"The Velvet Underground were banned from the radio. I'm still being banned. And for exactly the same reasons. Maybe they don't like Jewish faggots.... No. It's what they think I stand for they don't like. They don't want their kid sitting around masturbating to some rock 'n' roll record--probably one of mine. They don't want their kid to ever know he can snort coke or get a blowjob at school or fuck his sister up the ass. They never have. But how seriously can you take it? So they won't play me on the radio. What's the radio? Who's the radio run by? Who is it played for? With or without the radio I'm still dangerous to parents."
I'd say so, especially if you're advising their children to have sex with them. Regardless of that song's socio-political subtext, its title and tone could be seen as distasteful.
"I never said I was tasteful. I'm not tasteful."
Ah, but you do have good taste in women. It sounds like Laurie Anderson keeps your ass in line. You've referred to her as your best critic.
"Laurie is like the sun."
It sounds like she's right up there with Delmore Schwartz and Andy Warhol in terms of figures of influence in your life. What are your most vivid associations with each of them?
"Schwartz was my spiritual godfather. He was my teacher and friend. He was the smartest, funniest, saddest person I'd ever met. He had a large scar on his forehead he said he got dueling with Nietzsche.
"I watched [Andy Warhol] and it seemed like he was passing through a lot of people, and I didn't want him to pass through me. I wanted to get as much as I could from him. Andy always used to say, 'Lou, you're so lazy, you don't work hard enough.' And he was right and I'm trying to make up for that."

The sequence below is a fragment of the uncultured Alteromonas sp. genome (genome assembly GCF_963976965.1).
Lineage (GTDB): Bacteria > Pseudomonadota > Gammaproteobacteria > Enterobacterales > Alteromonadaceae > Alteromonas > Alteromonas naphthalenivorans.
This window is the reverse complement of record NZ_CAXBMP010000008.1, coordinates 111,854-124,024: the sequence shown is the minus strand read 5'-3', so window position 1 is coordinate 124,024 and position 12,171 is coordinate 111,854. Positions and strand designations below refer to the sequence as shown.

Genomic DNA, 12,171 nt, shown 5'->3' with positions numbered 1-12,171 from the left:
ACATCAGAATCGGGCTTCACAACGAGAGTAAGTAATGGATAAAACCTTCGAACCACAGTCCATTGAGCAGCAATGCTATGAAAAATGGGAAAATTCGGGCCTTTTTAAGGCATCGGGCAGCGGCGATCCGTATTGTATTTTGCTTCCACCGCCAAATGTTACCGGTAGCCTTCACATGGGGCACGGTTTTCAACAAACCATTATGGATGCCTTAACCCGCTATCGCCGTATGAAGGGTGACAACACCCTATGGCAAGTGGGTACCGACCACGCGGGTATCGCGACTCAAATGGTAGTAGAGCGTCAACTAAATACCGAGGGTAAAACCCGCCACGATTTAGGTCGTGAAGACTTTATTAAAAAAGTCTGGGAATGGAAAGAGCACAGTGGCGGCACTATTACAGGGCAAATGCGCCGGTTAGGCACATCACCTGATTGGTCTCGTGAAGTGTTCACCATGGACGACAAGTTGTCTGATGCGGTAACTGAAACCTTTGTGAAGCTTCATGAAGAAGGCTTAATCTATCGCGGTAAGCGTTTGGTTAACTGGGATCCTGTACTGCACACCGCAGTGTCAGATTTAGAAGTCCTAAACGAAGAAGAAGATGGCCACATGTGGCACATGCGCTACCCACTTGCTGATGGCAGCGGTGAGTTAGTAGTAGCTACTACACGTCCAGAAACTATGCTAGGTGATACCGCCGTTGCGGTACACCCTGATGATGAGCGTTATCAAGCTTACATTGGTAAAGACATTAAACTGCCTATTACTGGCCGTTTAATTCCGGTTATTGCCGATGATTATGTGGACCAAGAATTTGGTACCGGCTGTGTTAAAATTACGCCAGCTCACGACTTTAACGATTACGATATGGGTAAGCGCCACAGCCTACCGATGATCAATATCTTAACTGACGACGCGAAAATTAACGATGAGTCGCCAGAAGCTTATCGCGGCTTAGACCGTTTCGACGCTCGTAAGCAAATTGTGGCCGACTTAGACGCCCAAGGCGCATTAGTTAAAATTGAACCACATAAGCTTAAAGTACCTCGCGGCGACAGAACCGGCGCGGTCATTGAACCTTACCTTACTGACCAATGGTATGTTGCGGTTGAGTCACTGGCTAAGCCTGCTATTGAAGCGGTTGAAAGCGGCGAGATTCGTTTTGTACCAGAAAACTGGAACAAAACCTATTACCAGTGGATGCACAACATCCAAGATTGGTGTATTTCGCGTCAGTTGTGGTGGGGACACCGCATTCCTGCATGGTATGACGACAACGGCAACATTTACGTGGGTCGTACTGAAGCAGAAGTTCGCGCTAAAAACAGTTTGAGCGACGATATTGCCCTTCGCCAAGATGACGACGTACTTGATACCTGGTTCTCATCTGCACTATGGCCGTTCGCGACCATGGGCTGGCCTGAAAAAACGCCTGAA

Okay. Just one more question. Where the fuck did "Sister Ray" come from? That song is pure insanity. What the hell were you thinking?
"'Sister Ray' was done as a joke--no, not as a joke, but it has eight characters in it and this guy gets killed and nobody does anything. The situation is a bunch of drag queens taking some sailors home with them, shooting up on smack and having this orgy when the police appear. The jam came about right there in the studio. We didn't use any splices or anything. When we did 'Sister Ray,' we turned up to 10 flat-out, leakage all over the place. [The producers] asked us when it would end. We didn't know. We were doing the whole heavy-metal trip back then. If 'Sister Ray' isn't an example of heavy metal, I don't know what is."
Wow. I totally agree! I can't believe you said that! I feel like I'm getting to know the real Lou Reed.
"You want to know the real Lou Reed?"
"Now bend over."
Lou Reed performs at the RealOne Mainstage in Memorial Stadium, Sat Aug 31, 9-10:30 pm.
Compuserve chat transcript, 1993
Addicted to Noise
Lou Reed: Rock & Roll Heart (PBS American Masters Video)
Psychotic Reactions and Carburetor Dung, Lester Bangs
Transformer: The Lou Reed Story, Victor Bockris
Uptight: The Story of the Velvet Underground, Bockris & Gerard Malanga
Researched with invaluable assistance from David Weeks.